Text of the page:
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Master Self-Defense with BJJ Training

June 7, 2024

In the early 20th century, the Gracie Brothers Carlos, Oswaldo, Gastão Jr., George, and Hélio took the principles of judo and adapted them into a discipline that didn’t rely solely on physical strength, giving life to Brazilian Jiu-Jitsu (BJJ). They wanted a martial art that allowed people of any size to fight, so they adapted judo techniques to emphasize the ground game, creating a style where fighters aim to get opponents to submit via a joint lock or choke. 

Decades later, Rorion Gracie moved to the United States and co-founded UFC in 1993. On the heels of Royce Gracie’s victories in the first, second, and fourth Ultimate Fighting Championships, BJJ has become incredibly popular internationally. Today, martial artists of all skill levels train in BJJ, learning and practicing techniques focused on grappling and ground fighting.

What is BJJ Training?

Brazilian Jiu-Jitsu is a martial art and combat sport that focuses on ground fighting and submission holds. The ultimate goal of BJJ is to subdue or incapacitate an opponent, so fighters training in this discipline have to learn how to apply all kinds of grappling techniques, joint locks, and chokeholds. BJJ training aims to equip practitioners with the skills to control and submit opponents without using strikes like punches, elbows, and kicks, which are forbidden in BJJ.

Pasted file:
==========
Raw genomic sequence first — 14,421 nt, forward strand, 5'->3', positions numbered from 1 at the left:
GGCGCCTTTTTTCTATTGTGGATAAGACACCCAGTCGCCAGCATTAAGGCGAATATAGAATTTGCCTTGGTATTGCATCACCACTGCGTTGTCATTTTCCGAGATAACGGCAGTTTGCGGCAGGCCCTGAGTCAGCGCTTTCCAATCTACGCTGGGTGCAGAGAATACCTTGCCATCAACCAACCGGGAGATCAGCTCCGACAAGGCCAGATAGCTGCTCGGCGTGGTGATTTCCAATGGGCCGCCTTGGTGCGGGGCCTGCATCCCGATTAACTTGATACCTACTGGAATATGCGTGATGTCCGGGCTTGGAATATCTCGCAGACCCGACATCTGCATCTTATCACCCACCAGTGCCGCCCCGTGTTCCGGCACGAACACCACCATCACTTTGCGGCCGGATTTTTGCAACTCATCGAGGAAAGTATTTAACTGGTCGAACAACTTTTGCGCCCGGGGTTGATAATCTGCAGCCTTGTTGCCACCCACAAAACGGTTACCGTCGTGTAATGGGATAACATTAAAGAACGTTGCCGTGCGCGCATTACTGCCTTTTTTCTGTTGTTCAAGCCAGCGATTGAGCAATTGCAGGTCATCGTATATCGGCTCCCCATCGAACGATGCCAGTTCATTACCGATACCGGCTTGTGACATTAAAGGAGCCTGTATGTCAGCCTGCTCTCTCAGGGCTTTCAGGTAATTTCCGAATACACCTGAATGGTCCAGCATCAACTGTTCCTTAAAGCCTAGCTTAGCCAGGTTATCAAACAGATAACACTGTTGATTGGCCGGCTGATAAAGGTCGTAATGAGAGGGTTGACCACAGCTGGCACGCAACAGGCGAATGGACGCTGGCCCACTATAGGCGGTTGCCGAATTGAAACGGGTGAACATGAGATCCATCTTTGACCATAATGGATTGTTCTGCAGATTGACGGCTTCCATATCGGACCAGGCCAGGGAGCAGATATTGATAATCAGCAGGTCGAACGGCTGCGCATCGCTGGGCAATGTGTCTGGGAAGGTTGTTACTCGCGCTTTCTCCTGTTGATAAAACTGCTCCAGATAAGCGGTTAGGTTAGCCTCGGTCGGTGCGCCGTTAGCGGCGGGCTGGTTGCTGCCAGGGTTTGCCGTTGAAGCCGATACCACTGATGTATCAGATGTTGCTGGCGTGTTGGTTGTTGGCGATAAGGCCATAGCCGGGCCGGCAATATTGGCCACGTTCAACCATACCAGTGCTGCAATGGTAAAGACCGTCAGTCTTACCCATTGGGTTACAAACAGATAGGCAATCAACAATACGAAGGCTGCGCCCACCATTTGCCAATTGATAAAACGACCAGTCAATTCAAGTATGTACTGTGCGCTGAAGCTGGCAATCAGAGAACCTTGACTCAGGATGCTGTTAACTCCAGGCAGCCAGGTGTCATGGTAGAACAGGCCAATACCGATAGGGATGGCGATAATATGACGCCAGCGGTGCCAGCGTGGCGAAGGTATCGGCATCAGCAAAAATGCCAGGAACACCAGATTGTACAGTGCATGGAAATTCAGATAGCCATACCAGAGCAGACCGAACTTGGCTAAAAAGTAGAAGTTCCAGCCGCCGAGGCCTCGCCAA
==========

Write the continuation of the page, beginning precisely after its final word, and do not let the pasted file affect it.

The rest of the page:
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Of course, BJJ training is not just about learning what the techniques are and how to use them. It’s a very cerebral combat style that requires you to out-think your opponent, not just out-muscle them. You have to do an extensive study of different strategies and even more strength and endurance training to ensure you are physically able to keep up and dominate on the mat. 

Components of BJJ training

Learning how to practice BJJ is very similar to just about every martial art. To start making progress in BJJ,  establish a consistent training routine that you can maintain over time. It should include a mix of physical conditioning, study of the specific moves and techniques, live practice with a partner, and reps in an actual competition. Put all the things together, and in time, you will ascend through the ranks of Brazilian Jiu-Jitsu. 

Physical conditioning

It doesn’t really matter how well you know the BJJ techniques and how to use strategy to get the best of your opponent if you can’t physically keep up. BJJ training begins first and foremost with regular exercise and fitness routines to build strength, endurance, and flexibility.

Some training sessions may include physical conditioning specific to improving performance in BJJ, such as exercises to enhance strength, endurance, and flexibility. No matter how you train, your sessions should start with warm-ups to increase your heart rate and flexibility. This is crucial for the dynamic movements required when grappling because BJJ will often require you to contort your body into positions that place a great deal of stress on your joints.

Other types of conditioning you should integrate into your training regimen include:

  • Weight training to enhance core stability, grip strength, explosive power, and overall muscle endurance. Common exercises include deadlifts, squats, bench presses, farmer’s walks, and pull-ups.